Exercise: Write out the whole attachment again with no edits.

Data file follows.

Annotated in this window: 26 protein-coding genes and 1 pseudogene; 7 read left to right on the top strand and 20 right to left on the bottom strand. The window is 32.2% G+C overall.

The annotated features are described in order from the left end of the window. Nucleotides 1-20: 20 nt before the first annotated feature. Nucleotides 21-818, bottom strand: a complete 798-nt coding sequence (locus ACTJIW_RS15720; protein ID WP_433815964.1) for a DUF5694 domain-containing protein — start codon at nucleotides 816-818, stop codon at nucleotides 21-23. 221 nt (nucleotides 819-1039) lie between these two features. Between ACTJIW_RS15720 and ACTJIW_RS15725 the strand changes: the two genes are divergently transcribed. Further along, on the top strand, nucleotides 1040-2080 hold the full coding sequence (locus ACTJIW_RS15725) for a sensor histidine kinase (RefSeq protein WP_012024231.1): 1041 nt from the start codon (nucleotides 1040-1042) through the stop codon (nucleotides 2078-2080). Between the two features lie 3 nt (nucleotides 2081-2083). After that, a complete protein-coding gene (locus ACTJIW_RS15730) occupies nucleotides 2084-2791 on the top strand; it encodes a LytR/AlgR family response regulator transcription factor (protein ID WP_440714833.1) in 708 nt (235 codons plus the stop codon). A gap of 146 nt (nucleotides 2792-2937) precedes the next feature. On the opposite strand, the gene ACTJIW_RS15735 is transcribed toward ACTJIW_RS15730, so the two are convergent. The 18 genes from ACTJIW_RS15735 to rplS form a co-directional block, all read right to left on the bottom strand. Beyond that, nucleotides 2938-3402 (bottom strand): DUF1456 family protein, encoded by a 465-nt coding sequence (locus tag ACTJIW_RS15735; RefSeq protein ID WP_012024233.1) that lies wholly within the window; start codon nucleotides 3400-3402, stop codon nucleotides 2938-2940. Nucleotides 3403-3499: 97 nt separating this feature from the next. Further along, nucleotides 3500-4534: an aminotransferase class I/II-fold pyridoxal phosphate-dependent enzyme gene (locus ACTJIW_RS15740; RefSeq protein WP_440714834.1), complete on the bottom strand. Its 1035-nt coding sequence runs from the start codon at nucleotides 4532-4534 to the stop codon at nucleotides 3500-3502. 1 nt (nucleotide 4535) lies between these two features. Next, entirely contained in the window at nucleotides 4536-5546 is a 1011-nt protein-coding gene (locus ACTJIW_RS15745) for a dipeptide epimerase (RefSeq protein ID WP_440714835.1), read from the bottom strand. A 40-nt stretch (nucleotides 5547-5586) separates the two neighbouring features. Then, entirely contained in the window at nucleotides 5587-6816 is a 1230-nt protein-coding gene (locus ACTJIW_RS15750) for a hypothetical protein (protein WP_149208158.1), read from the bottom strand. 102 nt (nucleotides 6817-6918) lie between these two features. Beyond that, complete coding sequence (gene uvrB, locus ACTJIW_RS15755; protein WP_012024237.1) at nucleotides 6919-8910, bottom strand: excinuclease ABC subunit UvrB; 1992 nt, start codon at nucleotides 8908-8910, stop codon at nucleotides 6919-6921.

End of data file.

Annotated in this window: 26 protein-coding genes and 1 pseudogene; 7 read left to right on the top strand and 20 right to left on the bottom strand. The window is 32.2% G+C overall.

The annotated features are described in order from the left end of the window. Nucleotides 1-20: 20 nt before the first annotated feature. Nucleotides 21-818, bottom strand: a complete 798-nt coding sequence (locus ACTJIW_RS15720; protein ID WP_433815964.1) for a DUF5694 domain-containing protein — start codon at nucleotides 816-818, stop codon at nucleotides 21-23. 221 nt (nucleotides 819-1039) lie between these two features. Between ACTJIW_RS15720 and ACTJIW_RS15725 the strand changes: the two genes are divergently transcribed. Further along, on the top strand, nucleotides 1040-2080 hold the full coding sequence (locus ACTJIW_RS15725) for a sensor histidine kinase (RefSeq protein WP_012024231.1): 1041 nt from the start codon (nucleotides 1040-1042) through the stop codon (nucleotides 2078-2080). Between the two features lie 3 nt (nucleotides 2081-2083). After that, a complete protein-coding gene (locus ACTJIW_RS15730) occupies nucleotides 2084-2791 on the top strand; it encodes a LytR/AlgR family response regulator transcription factor (protein ID WP_440714833.1) in 708 nt (235 codons plus the stop codon). A gap of 146 nt (nucleotides 2792-2937) precedes the next feature. On the opposite strand, the gene ACTJIW_RS15735 is transcribed toward ACTJIW_RS15730, so the two are convergent. The 18 genes from ACTJIW_RS15735 to rplS form a co-directional block, all read right to left on the bottom strand. Beyond that, nucleotides 2938-3402 (bottom strand): DUF1456 family protein, encoded by a 465-nt coding sequence (locus tag ACTJIW_RS15735; RefSeq protein ID WP_012024233.1) that lies wholly within the window; start codon nucleotides 3400-3402, stop codon nucleotides 2938-2940. Nucleotides 3403-3499: 97 nt separating this feature from the next. Further along, nucleotides 3500-4534: an aminotransferase class I/II-fold pyridoxal phosphate-dependent enzyme gene (locus ACTJIW_RS15740; RefSeq protein WP_440714834.1), complete on the bottom strand. Its 1035-nt coding sequence runs from the start codon at nucleotides 4532-4534 to the stop codon at nucleotides 3500-3502. 1 nt (nucleotide 4535) lies between these two features. Next, entirely contained in the window at nucleotides 4536-5546 is a 1011-nt protein-coding gene (locus ACTJIW_RS15745) for a dipeptide epimerase (RefSeq protein ID WP_440714835.1), read from the bottom strand. A 40-nt stretch (nucleotides 5547-5586) separates the two neighbouring features. Then, entirely contained in the window at nucleotides 5587-6816 is a 1230-nt protein-coding gene (locus ACTJIW_RS15750) for a hypothetical protein (protein WP_149208158.1), read from the bottom strand. 102 nt (nucleotides 6817-6918) lie between these two features. Beyond that, complete coding sequence (gene uvrB, locus ACTJIW_RS15755; protein WP_012024237.1) at nucleotides 6919-8910, bottom strand: excinuclease ABC subunit UvrB; 1992 nt, start codon at nucleotides 8908-8910, stop codon at nucleotides 6919-6921.